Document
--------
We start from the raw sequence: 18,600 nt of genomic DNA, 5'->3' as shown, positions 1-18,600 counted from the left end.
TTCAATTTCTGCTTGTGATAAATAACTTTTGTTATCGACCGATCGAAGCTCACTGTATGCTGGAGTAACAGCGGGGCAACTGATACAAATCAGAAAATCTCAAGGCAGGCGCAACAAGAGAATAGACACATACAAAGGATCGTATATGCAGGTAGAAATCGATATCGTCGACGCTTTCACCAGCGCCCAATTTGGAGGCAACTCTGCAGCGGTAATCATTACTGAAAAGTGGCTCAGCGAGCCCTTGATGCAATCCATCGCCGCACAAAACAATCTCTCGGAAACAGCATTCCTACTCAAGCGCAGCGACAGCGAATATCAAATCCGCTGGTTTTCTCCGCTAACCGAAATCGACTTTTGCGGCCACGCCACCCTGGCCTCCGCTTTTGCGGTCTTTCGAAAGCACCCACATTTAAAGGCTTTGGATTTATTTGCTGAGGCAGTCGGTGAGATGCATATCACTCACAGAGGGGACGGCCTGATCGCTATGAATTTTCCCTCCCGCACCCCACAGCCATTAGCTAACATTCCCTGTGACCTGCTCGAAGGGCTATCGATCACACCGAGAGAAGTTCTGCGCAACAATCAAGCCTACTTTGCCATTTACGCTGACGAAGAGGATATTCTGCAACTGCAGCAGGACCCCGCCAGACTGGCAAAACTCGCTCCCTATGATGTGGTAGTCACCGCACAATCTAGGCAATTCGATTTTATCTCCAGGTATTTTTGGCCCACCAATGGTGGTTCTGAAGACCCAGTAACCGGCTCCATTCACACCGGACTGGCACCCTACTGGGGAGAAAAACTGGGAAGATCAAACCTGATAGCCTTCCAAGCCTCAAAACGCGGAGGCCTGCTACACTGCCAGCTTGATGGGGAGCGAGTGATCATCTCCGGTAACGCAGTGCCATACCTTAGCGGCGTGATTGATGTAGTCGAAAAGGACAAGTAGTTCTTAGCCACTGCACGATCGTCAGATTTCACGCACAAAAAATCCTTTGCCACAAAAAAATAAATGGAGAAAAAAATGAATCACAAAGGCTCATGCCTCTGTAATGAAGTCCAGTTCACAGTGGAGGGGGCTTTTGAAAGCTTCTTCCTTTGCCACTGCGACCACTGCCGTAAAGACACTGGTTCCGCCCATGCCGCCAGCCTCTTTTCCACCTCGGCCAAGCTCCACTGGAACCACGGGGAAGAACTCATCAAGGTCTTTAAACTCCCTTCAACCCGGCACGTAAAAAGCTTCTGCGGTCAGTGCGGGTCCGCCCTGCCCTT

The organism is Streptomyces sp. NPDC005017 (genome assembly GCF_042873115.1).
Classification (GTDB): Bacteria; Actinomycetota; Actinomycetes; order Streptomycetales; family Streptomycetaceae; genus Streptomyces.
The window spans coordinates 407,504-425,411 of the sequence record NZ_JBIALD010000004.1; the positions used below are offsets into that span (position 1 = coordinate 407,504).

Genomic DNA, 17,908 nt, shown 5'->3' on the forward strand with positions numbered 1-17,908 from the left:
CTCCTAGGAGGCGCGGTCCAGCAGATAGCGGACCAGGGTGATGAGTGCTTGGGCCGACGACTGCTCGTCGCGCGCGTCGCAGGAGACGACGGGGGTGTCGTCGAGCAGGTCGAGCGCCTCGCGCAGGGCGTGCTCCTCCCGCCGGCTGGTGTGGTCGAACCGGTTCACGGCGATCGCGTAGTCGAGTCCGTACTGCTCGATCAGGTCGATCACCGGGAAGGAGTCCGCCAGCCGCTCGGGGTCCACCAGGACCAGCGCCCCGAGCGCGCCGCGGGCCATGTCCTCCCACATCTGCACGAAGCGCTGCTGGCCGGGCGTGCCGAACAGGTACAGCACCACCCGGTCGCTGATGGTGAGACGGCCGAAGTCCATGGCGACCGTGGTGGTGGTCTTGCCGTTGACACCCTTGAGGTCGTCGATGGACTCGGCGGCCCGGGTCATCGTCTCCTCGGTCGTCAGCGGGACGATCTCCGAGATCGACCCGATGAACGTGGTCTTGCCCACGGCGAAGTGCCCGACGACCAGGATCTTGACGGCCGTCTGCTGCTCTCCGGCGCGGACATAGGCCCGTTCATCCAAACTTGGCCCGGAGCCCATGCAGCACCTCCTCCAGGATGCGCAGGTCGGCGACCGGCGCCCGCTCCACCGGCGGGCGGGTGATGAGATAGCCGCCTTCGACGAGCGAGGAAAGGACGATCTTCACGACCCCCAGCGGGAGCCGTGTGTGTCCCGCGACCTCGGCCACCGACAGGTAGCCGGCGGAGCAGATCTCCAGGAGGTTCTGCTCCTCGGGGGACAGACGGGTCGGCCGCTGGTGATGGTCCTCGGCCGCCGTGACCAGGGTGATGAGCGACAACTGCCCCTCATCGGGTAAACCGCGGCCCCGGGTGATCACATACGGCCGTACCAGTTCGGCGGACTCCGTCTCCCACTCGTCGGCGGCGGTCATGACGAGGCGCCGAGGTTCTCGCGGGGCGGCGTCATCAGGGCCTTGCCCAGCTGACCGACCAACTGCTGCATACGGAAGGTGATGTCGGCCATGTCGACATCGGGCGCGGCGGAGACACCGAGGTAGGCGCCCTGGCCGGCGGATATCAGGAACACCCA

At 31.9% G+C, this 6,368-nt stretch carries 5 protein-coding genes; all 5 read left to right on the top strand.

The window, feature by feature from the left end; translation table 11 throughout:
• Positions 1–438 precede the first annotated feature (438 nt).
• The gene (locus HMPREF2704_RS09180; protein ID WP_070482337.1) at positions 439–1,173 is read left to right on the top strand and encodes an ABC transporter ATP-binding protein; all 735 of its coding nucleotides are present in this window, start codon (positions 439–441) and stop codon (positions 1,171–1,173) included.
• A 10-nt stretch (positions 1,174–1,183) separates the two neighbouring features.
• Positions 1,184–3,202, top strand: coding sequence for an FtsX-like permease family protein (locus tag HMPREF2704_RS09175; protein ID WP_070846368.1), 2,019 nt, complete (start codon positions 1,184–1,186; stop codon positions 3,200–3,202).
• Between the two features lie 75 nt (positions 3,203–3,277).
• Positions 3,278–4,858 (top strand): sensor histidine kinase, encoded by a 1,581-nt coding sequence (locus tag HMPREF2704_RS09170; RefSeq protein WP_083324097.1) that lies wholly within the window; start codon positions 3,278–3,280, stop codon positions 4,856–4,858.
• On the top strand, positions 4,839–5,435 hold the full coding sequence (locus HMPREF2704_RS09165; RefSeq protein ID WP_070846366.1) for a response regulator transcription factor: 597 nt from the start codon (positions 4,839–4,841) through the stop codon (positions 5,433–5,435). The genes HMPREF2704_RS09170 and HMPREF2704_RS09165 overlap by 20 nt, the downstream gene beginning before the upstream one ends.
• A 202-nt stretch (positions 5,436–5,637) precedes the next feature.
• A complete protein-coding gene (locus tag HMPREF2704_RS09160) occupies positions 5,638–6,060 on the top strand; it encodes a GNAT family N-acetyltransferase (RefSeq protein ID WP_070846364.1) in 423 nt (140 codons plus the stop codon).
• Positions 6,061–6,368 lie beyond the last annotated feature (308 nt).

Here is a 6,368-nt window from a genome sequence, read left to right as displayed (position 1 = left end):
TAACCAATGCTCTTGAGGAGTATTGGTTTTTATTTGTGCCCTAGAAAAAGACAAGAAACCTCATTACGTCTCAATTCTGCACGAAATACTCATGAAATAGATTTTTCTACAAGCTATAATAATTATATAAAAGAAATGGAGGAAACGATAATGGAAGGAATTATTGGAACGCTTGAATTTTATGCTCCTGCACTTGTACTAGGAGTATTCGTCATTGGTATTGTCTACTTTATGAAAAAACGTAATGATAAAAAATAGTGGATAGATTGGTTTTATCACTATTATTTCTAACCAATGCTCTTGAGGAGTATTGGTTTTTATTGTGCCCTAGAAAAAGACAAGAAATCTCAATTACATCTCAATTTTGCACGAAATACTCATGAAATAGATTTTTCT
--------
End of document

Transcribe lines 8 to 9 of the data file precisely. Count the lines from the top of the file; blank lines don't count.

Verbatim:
At 31.9% G+C, this 6,368-nt stretch carries 5 protein-coding genes; all 5 read left to right on the top strand.

The window, feature by feature from the left end; translation table 11 throughout: